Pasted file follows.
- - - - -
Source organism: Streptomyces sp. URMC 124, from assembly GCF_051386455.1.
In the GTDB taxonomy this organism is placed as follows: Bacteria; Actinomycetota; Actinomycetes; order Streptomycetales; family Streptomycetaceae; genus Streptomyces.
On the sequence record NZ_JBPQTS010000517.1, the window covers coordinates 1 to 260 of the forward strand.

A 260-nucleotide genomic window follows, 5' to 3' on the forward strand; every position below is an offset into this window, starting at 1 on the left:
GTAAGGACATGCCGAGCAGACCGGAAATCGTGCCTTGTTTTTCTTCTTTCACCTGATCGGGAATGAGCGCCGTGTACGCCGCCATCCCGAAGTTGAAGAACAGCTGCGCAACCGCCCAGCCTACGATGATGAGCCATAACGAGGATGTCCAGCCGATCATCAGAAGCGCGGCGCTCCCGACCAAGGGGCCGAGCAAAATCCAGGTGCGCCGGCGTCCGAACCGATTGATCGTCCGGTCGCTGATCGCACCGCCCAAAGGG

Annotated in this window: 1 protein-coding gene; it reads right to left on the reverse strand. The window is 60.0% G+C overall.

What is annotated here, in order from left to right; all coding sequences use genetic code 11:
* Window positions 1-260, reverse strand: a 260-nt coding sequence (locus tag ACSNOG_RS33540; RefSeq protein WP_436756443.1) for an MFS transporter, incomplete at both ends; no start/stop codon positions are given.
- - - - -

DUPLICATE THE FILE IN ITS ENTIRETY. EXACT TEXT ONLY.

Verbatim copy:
Source organism: Streptomyces sp. URMC 124, from assembly GCF_051386455.1.
In the GTDB taxonomy this organism is placed as follows: Bacteria; Actinomycetota; Actinomycetes; order Streptomycetales; family Streptomycetaceae; genus Streptomyces.
On the sequence record NZ_JBPQTS010000517.1, the window covers coordinates 1 to 260 of the forward strand.

A 260-nucleotide genomic window follows, 5' to 3' on the forward strand; every position below is an offset into this window, starting at 1 on the left:
GTAAGGACATGCCGAGCAGACCGGAAATCGTGCCTTGTTTTTCTTCTTTCACCTGATCGGGAATGAGCGCCGTGTACGCCGCCATCCCGAAGTTGAAGAACAGCTGCGCAACCGCCCAGCCTACGATGATGAGCCATAACGAGGATGTCCAGCCGATCATCAGAAGCGCGGCGCTCCCGACCAAGGGGCCGAGCAAAATCCAGGTGCGCCGGCGTCCGAACCGATTGATCGTCCGGTCGCTGATCGCACCGCCCAAAGGG

Annotated in this window: 1 protein-coding gene; it reads right to left on the reverse strand. The window is 60.0% G+C overall.

What is annotated here, in order from left to right; all coding sequences use genetic code 11:
* Window positions 1-260, reverse strand: a 260-nt coding sequence (locus tag ACSNOG_RS33540; RefSeq protein WP_436756443.1) for an MFS transporter, incomplete at both ends; no start/stop codon positions are given.